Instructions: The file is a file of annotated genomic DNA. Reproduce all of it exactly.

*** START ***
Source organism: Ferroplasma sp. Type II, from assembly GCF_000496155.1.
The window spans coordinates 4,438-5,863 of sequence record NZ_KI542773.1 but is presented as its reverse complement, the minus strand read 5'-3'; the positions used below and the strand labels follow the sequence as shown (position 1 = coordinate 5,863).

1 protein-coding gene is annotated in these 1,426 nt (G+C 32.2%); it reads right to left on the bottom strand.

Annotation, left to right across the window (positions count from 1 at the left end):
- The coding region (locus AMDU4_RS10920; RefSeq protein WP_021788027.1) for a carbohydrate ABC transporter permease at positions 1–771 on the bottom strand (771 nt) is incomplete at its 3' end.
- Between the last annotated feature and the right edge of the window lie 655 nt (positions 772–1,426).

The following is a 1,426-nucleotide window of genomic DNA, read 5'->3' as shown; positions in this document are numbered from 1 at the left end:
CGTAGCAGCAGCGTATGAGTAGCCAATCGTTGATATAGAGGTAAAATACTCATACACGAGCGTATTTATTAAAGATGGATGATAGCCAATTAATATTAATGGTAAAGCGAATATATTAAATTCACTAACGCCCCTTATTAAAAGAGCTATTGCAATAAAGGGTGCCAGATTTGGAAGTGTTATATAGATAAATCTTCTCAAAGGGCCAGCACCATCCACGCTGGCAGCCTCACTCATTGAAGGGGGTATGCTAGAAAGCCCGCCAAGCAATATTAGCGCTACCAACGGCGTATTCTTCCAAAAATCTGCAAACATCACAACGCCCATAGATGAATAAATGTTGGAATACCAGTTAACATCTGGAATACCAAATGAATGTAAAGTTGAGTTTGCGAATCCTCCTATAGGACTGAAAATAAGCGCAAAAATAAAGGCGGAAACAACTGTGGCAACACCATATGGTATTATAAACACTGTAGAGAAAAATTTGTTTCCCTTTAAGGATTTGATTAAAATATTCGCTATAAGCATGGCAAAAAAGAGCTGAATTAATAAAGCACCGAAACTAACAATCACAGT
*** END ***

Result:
Source organism: Ferroplasma sp. Type II, from assembly GCF_000496155.1.
The window spans coordinates 4,438-5,863 of sequence record NZ_KI542773.1 but is presented as its reverse complement, the minus strand read 5'-3'; the positions used below and the strand labels follow the sequence as shown (position 1 = coordinate 5,863).

1 protein-coding gene is annotated in these 1,426 nt (G+C 32.2%); it reads right to left on the bottom strand.

Annotation, left to right across the window (positions count from 1 at the left end):
- The coding region (locus AMDU4_RS10920; RefSeq protein WP_021788027.1) for a carbohydrate ABC transporter permease at positions 1–771 on the bottom strand (771 nt) is incomplete at its 3' end.
- Between the last annotated feature and the right edge of the window lie 655 nt (positions 772–1,426).

The following is a 1,426-nucleotide window of genomic DNA, read 5'->3' as shown; positions in this document are numbered from 1 at the left end:
CGTAGCAGCAGCGTATGAGTAGCCAATCGTTGATATAGAGGTAAAATACTCATACACGAGCGTATTTATTAAAGATGGATGATAGCCAATTAATATTAATGGTAAAGCGAATATATTAAATTCACTAACGCCCCTTATTAAAAGAGCTATTGCAATAAAGGGTGCCAGATTTGGAAGTGTTATATAGATAAATCTTCTCAAAGGGCCAGCACCATCCACGCTGGCAGCCTCACTCATTGAAGGGGGTATGCTAGAAAGCCCGCCAAGCAATATTAGCGCTACCAACGGCGTATTCTTCCAAAAATCTGCAAACATCACAACGCCCATAGATGAATAAATGTTGGAATACCAGTTAACATCTGGAATACCAAATGAATGTAAAGTTGAGTTTGCGAATCCTCCTATAGGACTGAAAATAAGCGCAAAAATAAAGGCGGAAACAACTGTGGCAACACCATATGGTATTATAAACACTGTAGAGAAAAATTTGTTTCCCTTTAAGGATTTGATTAAAATATTCGCTATAAGCATGGCAAAAAAGAGCTGAATTAATAAAGCACCGAAACTAACAATCACAGT